The roaring Hummer, beloved by off-road enthusiasts and urban drivers alike, may soon be a collector's item and a relic from another era. And the race is on for loyal fans to get behind the wheel of the remaining military-style 4x4s before they roll off the region's showroom floors for good. With no buyer of the Hummer brand in sight, General Motors (GM) has stopped making the all-terrain monsters and only 537 new vehicles are left in the Middle East. Only 231 Hummers remain in UAE showrooms, according to GM.
"We are winding down our Hummer operations worldwide," said Tim Lee, GM's executive vice president and the president of GM international operations, during a visit to Dubai. "We have inventory that we intend to sell, they are great products. But Hummer itself is on the shelf. We are not producing Hummer today in the company." When GM shifted its focus last year to its core brands, Hummer was up for the taking. In June last year it looked like the famous brand would be rescued.
Amid murmurs of interested Gulf investors, a Chinese equipment maker, Sichuan Tengzhong Heavy Industrial Machinery, emerged as Hummer's white knight. The tentative deal was expected to save more than 3,000 jobs at Hummer dealerships and production facilities across the US. But it fell through and there were no negotiations for other takeovers, said Mr Lee. With no options in sight, the car loved by Arnold Schwarzenegger and UAE dune-bashers alike, is nearing the end of the road.
"There is not that many of them," said Mike Devereux, the departing president of GM Middle East. "And frankly, there are some folks who are looking at this, saying 'hey, if I want to get one of these, this is the only time I have to do that.' Especially for this brand in this market. We have nothing but good brand imagery for Hummer here, and always have had." But current and future owners of the Hummer - originally called High Mobility Multipurpose Wheeled Vehicle (HMMWV) by the US military and later shortened to Humvee - need not worry too much.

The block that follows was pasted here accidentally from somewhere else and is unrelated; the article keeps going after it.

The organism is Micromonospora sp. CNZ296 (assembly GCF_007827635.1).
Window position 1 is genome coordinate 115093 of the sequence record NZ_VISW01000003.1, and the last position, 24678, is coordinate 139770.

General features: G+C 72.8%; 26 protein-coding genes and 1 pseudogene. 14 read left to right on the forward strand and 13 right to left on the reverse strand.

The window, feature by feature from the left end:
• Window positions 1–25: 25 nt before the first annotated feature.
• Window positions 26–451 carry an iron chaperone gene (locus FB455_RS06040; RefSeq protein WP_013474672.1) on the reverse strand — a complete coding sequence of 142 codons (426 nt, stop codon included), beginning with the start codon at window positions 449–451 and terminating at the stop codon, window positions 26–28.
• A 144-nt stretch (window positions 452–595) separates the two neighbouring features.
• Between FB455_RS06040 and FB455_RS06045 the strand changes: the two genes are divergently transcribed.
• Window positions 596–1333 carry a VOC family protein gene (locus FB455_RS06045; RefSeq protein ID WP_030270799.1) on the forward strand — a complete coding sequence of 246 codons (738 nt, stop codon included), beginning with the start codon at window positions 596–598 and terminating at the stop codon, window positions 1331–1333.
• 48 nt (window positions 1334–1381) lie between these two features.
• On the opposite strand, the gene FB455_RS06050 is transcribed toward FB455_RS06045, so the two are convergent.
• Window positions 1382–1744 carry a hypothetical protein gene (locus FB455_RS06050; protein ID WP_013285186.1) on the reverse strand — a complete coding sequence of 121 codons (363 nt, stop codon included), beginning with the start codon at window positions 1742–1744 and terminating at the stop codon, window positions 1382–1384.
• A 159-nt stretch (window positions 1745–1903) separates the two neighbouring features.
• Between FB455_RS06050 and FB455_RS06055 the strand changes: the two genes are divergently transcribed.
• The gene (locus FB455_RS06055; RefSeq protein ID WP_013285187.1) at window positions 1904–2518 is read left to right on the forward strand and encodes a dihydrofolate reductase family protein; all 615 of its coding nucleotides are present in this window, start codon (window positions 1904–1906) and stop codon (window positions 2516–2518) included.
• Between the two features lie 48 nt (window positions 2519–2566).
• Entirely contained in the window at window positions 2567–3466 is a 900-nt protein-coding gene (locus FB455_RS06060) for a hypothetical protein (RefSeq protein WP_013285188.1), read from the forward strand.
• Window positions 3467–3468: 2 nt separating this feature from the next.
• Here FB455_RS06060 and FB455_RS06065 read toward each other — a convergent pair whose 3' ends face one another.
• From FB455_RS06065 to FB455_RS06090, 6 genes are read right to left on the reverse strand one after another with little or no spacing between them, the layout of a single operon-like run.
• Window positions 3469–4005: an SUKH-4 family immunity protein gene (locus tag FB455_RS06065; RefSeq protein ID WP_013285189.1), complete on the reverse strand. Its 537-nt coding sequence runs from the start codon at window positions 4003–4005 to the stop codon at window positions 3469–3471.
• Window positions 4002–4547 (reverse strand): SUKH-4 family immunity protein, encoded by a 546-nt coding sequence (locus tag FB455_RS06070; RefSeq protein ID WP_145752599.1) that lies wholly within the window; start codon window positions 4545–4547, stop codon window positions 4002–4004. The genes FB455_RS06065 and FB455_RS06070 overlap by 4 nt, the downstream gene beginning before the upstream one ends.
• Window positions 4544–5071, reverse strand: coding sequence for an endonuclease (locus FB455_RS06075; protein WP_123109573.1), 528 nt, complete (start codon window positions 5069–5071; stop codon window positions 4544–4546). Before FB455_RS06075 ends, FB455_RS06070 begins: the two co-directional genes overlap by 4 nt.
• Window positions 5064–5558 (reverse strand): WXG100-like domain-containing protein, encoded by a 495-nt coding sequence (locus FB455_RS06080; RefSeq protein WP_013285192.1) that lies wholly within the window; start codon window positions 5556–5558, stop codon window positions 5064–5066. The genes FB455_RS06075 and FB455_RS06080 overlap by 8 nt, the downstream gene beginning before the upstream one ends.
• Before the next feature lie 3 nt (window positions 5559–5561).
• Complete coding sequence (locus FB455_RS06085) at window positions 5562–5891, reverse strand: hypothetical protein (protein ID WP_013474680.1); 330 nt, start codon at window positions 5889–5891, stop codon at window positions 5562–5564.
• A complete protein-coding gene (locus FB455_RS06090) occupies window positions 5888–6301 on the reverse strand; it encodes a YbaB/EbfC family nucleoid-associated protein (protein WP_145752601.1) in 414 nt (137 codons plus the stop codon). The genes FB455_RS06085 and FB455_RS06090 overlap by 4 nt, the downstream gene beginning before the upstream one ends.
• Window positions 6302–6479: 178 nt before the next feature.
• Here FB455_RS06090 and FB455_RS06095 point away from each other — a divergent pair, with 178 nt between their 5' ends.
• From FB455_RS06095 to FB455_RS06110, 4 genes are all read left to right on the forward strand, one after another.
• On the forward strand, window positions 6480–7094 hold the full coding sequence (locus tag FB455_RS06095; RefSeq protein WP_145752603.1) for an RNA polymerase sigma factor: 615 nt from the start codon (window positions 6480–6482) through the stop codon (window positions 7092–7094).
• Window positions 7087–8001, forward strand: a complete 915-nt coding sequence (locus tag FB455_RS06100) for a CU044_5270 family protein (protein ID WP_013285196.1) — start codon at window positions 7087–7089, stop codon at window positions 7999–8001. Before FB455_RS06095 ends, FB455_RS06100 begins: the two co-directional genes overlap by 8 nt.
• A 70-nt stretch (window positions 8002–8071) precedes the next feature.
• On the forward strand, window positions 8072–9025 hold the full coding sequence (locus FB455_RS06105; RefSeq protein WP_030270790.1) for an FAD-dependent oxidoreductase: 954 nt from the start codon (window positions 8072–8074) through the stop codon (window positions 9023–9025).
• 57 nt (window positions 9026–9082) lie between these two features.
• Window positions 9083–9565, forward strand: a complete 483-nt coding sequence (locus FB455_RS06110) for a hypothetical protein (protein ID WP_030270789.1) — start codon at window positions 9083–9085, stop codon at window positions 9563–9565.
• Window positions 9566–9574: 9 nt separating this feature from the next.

GM will continue to stock replacement parts and service Hummer vehicles, said John Stadwick, Mr Devereux's successor. "Hummer customers will be taken care of," Mr Stadwick said. "General Motors is standing behind them making sure we have parts and service available to support them throughout the life cycle." Laurent-Patrick Gally, a retail analyst at Shuaa Capital in Dubai, said although the Hummer was popular in the region, questions surrounding the brand may put off potential customers.
"When a brand is prone to extinguishment, people are not eager to jump into it," Mr Gally said. "It only comes years and years down the line when some models become collector cars and can get back that appeal. "But only a few make this category of collector car so in the immediate term when the brand, in the eye of a customer, is almost dying, there is little incentive for customers, especially in the Middle East where conditions are harsh and people are used to replacing cars every two or three years."